We propose a Predoctoral and a Postdoctoral Training Program in Cancer Prevention and Control (CPC) Research at the University of Illinois at Chicago (UIC). The training programs will be located in the School of Public Health -- the predoctoral program in the Division of Community Health Sciences (CHS) and the postdoctoral program in the Prevention Research Center. We will admit one new predoctoral trainee per year and two postdoctoral fellows. The postdoctoral fellows will be evenly divided between PhDs and MDs. Predoctoral trainees will be expected to complete a PhD in the Health Promotion track of CHS, with an emphasis in CPC research. Courses are required in the following areas: cancer biology, treatment and control; cancer epidemiology; statistics and research methods; and behavioral sciences and health promotion. All trainees will complete a Cancer Prevention/Control Rotation, during which they will acquire the skills to develop, implement and evaluate behavioral interventions. They will also attend a Prevention Research Seminar Series every semester of their program at which UIC and visiting faculty present their research. Finally, they will complete a dissertation based on independent research. The program is expected to take three years, and longer for some who need more prerequisites than others. In the postdoctoral training program, the emphasis is on fellows working with faculty on ongoing CPC research projects and developing their own research program. However, postdoctoral fellows will be expected to also complete several core courses to ensure that they have 1) basic knowledge of cancer biology, epidemiology, treatment and control, 2) skills in research methods and statistics, and 3) skills in behavioral intervention design, implementation and evaluation. The amount of coursework required will be tailored for each fellow, depending on their background. Fellows with PhDs in the behavioral sciences may need only the cancer content and improvement of their research or intervention skills. Fellows with an MD may require extensive education in research methods and the behavioral sciences, as well as some improvement of their knowledge of cancer. Thus, we expect that MDs will spend three years in the postdoctoral program, while many PhD fellows may complete the program in two years. UIC faculty are very active in CPC research, with 33 faculty currently conducting CPC research. We have formed a Cancer Education Committee of 13 faculty most active in CPC research; 29 other faculty will contribute to the training program. The Director of the program will be Dr. Brian R. Flay, D.Phil., whose work in smoking and drug abuse prevention, and on the use of mass media for smoking cessation is well known. CEC faculty have extensive experience in training for cancer prevention and control research. UIC provides a particularly rich training environment because participating faculty have been very successful in attracting research funds from NCI and many other Federal and non-Federal agencies. Active research addresses all anatomical sites of cancer, and emphasizes behavioral approaches to 1) prevention and 2) early detection and screening.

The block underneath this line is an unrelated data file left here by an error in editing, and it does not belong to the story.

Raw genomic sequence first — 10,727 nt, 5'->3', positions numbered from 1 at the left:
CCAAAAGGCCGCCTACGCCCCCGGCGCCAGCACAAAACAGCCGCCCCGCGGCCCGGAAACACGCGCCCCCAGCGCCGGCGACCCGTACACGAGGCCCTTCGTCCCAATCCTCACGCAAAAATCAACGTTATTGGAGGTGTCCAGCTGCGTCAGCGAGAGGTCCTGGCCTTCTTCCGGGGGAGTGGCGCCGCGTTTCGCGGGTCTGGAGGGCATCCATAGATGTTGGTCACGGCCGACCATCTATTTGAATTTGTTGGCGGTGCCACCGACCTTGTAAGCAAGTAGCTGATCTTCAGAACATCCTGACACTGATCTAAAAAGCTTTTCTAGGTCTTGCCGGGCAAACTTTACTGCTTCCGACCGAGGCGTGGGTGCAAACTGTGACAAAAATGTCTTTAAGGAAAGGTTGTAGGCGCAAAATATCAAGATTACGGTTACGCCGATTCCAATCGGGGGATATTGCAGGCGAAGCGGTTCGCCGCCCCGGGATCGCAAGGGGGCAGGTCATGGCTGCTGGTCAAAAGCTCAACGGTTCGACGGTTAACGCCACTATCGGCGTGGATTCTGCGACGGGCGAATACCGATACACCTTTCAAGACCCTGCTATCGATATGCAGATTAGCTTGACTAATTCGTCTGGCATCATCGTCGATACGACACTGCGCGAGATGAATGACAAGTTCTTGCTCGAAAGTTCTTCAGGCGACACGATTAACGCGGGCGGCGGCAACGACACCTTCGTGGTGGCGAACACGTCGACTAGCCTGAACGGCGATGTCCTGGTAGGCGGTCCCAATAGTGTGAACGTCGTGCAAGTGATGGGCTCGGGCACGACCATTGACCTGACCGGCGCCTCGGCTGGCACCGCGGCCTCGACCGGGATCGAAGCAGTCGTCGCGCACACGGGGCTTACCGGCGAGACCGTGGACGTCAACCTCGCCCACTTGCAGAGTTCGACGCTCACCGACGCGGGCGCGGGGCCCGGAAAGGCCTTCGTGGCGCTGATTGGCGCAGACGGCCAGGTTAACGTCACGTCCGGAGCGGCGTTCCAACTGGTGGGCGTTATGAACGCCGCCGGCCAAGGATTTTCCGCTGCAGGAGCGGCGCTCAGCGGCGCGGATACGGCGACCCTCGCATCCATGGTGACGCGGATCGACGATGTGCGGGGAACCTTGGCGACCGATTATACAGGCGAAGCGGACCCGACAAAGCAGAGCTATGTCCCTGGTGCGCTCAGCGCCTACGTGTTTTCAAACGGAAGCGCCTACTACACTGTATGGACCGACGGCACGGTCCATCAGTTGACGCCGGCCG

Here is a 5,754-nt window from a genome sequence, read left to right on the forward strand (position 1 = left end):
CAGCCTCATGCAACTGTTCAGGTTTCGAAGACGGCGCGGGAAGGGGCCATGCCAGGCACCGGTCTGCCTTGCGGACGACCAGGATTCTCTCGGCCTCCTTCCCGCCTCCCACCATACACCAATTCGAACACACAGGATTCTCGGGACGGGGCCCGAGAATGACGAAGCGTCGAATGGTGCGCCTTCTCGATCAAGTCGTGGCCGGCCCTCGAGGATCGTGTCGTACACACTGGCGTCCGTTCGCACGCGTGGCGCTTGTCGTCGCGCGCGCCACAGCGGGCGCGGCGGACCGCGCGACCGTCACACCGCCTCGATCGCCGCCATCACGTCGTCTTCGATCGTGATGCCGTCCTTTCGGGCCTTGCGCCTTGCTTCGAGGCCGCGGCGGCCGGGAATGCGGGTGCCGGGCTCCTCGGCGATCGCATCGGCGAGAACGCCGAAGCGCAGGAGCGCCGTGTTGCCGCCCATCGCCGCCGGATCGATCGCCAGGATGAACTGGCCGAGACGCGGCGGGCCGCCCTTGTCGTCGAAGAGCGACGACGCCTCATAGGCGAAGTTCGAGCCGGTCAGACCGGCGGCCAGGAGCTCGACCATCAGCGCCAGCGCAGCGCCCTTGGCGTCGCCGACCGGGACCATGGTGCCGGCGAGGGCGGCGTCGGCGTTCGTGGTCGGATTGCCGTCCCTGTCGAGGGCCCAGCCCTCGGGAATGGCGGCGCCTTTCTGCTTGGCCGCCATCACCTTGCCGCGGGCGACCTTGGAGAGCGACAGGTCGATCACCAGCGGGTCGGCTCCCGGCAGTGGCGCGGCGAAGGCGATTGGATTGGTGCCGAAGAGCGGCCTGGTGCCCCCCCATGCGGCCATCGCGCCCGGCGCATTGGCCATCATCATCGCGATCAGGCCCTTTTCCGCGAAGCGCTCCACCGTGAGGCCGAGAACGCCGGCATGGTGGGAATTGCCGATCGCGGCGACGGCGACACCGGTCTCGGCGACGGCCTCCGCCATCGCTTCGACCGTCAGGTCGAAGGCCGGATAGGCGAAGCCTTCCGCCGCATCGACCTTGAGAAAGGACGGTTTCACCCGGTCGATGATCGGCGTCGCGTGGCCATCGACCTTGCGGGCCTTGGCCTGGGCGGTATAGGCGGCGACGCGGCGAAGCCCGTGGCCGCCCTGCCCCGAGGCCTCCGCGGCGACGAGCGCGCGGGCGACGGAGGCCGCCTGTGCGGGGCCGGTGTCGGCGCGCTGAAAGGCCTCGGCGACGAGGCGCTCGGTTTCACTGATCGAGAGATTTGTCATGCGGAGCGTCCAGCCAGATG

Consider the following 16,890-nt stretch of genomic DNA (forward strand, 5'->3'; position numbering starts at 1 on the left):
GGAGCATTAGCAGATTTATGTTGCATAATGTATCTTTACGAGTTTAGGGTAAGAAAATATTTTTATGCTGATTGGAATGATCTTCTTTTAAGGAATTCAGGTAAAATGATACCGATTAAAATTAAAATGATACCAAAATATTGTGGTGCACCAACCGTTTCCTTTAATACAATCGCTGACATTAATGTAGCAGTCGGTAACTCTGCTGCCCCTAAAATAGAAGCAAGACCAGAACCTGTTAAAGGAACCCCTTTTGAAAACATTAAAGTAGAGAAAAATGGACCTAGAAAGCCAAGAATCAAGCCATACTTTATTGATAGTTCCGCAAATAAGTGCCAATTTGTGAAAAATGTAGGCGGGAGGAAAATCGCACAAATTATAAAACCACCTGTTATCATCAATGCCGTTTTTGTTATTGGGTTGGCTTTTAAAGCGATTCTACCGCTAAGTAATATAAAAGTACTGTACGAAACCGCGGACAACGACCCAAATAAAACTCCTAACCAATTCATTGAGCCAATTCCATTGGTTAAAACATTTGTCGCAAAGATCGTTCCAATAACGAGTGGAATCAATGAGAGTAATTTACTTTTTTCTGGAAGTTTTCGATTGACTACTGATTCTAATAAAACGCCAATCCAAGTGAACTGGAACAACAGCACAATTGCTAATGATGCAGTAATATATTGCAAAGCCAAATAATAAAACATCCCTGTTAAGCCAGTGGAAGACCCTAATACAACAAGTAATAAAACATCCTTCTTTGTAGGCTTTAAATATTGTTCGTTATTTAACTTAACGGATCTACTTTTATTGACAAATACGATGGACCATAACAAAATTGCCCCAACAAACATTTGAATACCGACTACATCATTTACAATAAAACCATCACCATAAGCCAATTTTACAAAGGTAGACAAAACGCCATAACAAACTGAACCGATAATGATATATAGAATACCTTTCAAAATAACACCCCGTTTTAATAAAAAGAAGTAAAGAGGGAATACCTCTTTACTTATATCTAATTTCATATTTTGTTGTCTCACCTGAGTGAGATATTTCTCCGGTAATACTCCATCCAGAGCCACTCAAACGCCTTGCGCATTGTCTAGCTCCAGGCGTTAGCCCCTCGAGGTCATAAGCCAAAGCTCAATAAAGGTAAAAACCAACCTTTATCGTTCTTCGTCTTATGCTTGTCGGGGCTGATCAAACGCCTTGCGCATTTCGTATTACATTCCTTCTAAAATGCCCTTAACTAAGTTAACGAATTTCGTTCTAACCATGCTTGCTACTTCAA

National Institute of Health (NIH)
National Cancer Institute (NCI)
Education Projects (R25)
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Special Emphasis Panel (SRC (54))
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University of Illinois at Chicago
Schools of Public Health
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